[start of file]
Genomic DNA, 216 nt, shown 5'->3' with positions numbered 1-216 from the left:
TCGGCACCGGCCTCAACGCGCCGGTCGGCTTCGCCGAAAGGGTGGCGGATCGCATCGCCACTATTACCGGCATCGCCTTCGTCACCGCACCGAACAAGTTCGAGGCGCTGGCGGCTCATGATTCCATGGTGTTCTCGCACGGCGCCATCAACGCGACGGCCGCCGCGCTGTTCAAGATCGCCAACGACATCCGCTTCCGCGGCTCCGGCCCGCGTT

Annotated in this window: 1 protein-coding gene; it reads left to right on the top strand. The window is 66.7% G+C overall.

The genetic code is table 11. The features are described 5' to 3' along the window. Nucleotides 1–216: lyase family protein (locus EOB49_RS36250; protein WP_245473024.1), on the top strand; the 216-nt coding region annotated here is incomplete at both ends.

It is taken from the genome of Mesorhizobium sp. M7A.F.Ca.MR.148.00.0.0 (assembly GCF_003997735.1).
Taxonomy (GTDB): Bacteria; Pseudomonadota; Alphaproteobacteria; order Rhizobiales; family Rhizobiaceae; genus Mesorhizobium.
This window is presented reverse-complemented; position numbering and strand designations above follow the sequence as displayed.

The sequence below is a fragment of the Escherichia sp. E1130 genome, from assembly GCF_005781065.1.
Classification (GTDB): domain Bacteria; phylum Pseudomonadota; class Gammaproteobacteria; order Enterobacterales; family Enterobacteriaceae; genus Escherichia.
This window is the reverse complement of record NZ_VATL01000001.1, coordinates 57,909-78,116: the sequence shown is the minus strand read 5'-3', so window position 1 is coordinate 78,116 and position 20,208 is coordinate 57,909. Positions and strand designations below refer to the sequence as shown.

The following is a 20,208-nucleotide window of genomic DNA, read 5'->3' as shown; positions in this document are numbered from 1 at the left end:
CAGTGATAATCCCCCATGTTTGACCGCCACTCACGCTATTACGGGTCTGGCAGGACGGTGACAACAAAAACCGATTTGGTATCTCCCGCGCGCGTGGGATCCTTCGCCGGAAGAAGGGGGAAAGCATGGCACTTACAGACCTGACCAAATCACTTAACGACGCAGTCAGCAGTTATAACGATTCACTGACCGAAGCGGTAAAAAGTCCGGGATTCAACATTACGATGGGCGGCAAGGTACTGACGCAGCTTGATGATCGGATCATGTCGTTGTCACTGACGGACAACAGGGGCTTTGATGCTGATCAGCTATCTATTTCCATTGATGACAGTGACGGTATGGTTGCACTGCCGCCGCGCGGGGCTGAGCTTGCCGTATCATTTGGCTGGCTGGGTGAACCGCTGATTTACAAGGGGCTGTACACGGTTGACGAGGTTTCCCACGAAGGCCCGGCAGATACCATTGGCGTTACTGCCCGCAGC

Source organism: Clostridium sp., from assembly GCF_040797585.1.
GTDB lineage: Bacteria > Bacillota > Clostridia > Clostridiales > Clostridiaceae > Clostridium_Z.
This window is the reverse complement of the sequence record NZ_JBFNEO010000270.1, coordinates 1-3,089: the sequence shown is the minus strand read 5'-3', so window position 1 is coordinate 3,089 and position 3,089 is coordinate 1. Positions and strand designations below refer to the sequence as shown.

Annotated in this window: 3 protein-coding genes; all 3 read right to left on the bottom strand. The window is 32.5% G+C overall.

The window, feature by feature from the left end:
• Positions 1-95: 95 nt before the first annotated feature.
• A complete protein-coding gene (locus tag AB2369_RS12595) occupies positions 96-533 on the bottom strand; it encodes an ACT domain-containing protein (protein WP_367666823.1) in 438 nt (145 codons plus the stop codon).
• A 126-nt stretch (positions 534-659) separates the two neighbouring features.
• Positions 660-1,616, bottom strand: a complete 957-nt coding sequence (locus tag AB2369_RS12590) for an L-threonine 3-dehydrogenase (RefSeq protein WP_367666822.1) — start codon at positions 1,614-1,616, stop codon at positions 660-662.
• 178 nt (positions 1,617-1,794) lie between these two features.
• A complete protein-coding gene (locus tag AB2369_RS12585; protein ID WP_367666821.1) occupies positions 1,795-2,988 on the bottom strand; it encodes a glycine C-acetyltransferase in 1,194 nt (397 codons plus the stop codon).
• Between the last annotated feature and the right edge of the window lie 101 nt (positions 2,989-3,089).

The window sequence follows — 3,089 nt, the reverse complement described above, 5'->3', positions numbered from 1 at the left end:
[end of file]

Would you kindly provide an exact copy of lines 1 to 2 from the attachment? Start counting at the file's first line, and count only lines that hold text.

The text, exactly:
Genomic DNA, 216 nt, shown 5'->3' with positions numbered 1-216 from the left:
TCGGCACCGGCCTCAACGCGCCGGTCGGCTTCGCCGAAAGGGTGGCGGATCGCATCGCCACTATTACCGGCATCGCCTTCGTCACCGCACCGAACAAGTTCGAGGCGCTGGCGGCTCATGATTCCATGGTGTTCTCGCACGGCGCCATCAACGCGACGGCCGCCGCGCTGTTCAAGATCGCCAACGACATCCGCTTCCGCGGCTCCGGCCCGCGTT